To involve as many children as possible in creating and performing a celebration of their home town (during one school year avoiding any busy periods completing the project from start to finish in seven months). The three creative areas to explore were composition/songwriting, drama and dance. The plan was that each school could develop a scene and/or scenes (as practical) that would be put together with others to create a review style production. These scenes would be linked by the story of the main characters. Creative writing was considered although including this would have meant the project could have taken months longer to get to an agreed script stage and this would have put the rest of the project back some months.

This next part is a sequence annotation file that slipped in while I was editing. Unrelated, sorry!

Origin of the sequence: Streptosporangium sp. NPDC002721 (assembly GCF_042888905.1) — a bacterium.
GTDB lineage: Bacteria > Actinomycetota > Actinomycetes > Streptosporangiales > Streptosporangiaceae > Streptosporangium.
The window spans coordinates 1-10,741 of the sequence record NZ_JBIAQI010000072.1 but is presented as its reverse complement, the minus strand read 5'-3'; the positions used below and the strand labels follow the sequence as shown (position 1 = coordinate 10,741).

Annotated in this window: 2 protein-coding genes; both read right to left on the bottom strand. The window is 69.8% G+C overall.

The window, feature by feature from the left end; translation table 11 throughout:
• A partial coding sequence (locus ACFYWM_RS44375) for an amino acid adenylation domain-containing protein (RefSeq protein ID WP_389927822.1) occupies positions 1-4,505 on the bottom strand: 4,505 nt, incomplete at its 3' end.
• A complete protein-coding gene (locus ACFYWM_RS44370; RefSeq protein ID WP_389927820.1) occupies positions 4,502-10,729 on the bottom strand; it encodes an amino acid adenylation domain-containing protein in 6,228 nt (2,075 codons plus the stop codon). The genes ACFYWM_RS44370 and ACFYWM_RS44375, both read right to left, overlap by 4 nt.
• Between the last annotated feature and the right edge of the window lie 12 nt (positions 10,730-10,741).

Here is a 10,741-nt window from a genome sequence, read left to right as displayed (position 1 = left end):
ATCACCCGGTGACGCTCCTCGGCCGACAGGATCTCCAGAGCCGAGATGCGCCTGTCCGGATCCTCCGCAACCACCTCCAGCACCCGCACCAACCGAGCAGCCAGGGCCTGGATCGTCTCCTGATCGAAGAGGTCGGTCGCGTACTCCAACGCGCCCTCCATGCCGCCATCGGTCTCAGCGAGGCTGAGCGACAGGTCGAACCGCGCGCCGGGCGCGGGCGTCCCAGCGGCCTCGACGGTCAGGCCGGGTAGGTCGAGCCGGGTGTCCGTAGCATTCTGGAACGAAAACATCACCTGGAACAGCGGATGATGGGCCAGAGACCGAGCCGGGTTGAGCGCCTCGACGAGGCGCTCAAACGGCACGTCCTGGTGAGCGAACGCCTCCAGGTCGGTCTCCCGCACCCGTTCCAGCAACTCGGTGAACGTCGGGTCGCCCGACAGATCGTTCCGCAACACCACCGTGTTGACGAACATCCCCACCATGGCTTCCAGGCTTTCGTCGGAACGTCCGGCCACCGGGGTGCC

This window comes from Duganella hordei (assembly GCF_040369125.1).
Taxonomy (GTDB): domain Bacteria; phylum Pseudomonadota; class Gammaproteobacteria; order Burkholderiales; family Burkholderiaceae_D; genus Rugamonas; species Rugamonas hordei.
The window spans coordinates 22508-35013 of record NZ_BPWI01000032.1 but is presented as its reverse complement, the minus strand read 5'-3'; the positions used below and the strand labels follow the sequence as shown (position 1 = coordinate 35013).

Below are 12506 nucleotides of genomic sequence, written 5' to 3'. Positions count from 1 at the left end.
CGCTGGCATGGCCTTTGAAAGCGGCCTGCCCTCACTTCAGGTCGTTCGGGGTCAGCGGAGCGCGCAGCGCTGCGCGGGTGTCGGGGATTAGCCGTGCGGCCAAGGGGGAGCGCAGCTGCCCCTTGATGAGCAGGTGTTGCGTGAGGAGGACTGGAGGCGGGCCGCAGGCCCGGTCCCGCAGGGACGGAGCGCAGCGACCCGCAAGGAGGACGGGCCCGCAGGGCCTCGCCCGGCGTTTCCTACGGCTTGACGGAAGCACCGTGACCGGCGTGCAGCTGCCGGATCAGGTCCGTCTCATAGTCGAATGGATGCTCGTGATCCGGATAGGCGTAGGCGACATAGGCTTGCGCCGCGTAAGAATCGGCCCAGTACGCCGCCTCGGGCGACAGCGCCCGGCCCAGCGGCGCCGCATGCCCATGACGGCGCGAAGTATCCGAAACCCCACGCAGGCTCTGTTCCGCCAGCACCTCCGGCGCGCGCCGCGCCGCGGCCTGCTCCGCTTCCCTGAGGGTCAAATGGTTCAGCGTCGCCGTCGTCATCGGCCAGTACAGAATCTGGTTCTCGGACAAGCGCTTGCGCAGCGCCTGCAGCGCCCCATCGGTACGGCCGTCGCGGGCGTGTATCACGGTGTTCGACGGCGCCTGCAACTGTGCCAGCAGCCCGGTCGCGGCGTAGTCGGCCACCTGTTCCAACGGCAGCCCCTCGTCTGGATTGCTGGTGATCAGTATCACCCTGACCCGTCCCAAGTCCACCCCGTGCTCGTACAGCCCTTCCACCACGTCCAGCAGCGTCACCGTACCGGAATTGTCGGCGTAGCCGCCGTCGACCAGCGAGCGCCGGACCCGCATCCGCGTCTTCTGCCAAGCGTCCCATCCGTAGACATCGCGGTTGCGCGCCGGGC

Pioneer – team work and collaboration – realising the ambition

The plan was simple, stage the performance of the musical in March 2017 starting from reading the script the previous September. To achieve this goal a team was put together with each member having a number of skills to be able to write, teach and direct during the project. The choice of the right person for the job was key as all the creative and management skills were equally important in fashioning the project that was always biased towards working with the children to achieve a performance. Organising the workload into sections, dividing the script into scenes that could be managed by individual schools, was integral to effectively combining all the parts into one coherent show in a short time period (one day).

Pioneer – calendar of events

Spring 2016 – youth focus group sessions ‘what are your concerns, could these be developed into a musical, what sort of music would it be…?’